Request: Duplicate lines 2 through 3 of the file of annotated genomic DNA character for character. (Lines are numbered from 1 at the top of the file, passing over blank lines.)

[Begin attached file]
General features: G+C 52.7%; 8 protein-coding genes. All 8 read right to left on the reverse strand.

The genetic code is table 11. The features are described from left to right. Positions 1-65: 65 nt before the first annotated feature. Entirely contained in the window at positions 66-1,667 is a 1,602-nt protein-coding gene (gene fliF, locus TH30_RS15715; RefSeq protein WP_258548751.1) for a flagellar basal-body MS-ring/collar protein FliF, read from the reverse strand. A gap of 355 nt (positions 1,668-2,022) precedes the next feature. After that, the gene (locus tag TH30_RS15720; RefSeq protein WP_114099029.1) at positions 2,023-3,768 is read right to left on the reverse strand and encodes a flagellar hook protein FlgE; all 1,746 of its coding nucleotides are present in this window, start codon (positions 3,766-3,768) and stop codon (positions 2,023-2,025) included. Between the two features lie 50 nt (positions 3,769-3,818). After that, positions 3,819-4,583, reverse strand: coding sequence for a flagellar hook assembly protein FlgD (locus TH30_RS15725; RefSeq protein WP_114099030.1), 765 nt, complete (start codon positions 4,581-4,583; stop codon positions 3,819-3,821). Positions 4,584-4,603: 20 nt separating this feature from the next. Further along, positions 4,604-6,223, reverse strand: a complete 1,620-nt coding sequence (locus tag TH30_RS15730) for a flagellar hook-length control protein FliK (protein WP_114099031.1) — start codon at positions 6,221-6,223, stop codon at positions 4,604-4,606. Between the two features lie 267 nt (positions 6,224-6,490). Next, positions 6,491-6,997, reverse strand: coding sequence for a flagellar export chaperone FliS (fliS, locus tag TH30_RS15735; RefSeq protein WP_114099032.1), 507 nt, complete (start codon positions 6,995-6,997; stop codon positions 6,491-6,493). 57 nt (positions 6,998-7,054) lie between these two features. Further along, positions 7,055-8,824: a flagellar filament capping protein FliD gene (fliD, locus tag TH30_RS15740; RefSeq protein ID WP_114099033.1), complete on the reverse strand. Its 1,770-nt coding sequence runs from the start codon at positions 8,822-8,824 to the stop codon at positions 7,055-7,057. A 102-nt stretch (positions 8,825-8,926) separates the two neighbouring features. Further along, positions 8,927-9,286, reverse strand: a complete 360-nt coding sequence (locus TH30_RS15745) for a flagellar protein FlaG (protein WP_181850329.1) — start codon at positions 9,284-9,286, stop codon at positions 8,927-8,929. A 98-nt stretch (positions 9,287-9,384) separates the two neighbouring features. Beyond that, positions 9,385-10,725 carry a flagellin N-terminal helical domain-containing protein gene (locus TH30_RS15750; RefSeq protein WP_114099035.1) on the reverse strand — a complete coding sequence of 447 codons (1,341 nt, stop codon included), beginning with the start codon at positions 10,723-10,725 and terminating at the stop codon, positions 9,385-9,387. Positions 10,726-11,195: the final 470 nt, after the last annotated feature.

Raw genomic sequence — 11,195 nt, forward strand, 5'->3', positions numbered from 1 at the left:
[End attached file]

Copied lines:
The genetic code is table 11. The features are described from left to right. Positions 1-65: 65 nt before the first annotated feature. Entirely contained in the window at positions 66-1,667 is a 1,602-nt protein-coding gene (gene fliF, locus TH30_RS15715; RefSeq protein WP_258548751.1) for a flagellar basal-body MS-ring/collar protein FliF, read from the reverse strand. A gap of 355 nt (positions 1,668-2,022) precedes the next feature. After that, the gene (locus tag TH30_RS15720; RefSeq protein WP_114099029.1) at positions 2,023-3,768 is read right to left on the reverse strand and encodes a flagellar hook protein FlgE; all 1,746 of its coding nucleotides are present in this window, start codon (positions 3,766-3,768) and stop codon (positions 2,023-2,025) included. Between the two features lie 50 nt (positions 3,769-3,818). After that, positions 3,819-4,583, reverse strand: coding sequence for a flagellar hook assembly protein FlgD (locus TH30_RS15725; RefSeq protein WP_114099030.1), 765 nt, complete (start codon positions 4,581-4,583; stop codon positions 3,819-3,821). Positions 4,584-4,603: 20 nt separating this feature from the next. Further along, positions 4,604-6,223, reverse strand: a complete 1,620-nt coding sequence (locus tag TH30_RS15730) for a flagellar hook-length control protein FliK (protein WP_114099031.1) — start codon at positions 6,221-6,223, stop codon at positions 4,604-4,606. Between the two features lie 267 nt (positions 6,224-6,490). Next, positions 6,491-6,997, reverse strand: coding sequence for a flagellar export chaperone FliS (fliS, locus tag TH30_RS15735; RefSeq protein WP_114099032.1), 507 nt, complete (start codon positions 6,995-6,997; stop codon positions 6,491-6,493). 57 nt (positions 6,998-7,054) lie between these two features. Further along, positions 7,055-8,824: a flagellar filament capping protein FliD gene (fliD, locus tag TH30_RS15740; RefSeq protein ID WP_114099033.1), complete on the reverse strand. Its 1,770-nt coding sequence runs from the start codon at positions 8,822-8,824 to the stop codon at positions 7,055-7,057. A 102-nt stretch (positions 8,825-8,926) separates the two neighbouring features. Further along, positions 8,927-9,286, reverse strand: a complete 360-nt coding sequence (locus TH30_RS15745) for a flagellar protein FlaG (protein WP_181850329.1) — start codon at positions 9,284-9,286, stop codon at positions 8,927-8,929. A 98-nt stretch (positions 9,287-9,384) separates the two neighbouring features. Beyond that, positions 9,385-10,725 carry a flagellin N-terminal helical domain-containing protein gene (locus TH30_RS15750; RefSeq protein WP_114099035.1) on the reverse strand — a complete coding sequence of 447 codons (1,341 nt, stop codon included), beginning with the start codon at positions 10,723-10,725 and terminating at the stop codon, positions 9,385-9,387. Positions 10,726-11,195: the final 470 nt, after the last annotated feature.

Raw genomic sequence — 11,195 nt, forward strand, 5'->3', positions numbered from 1 at the left: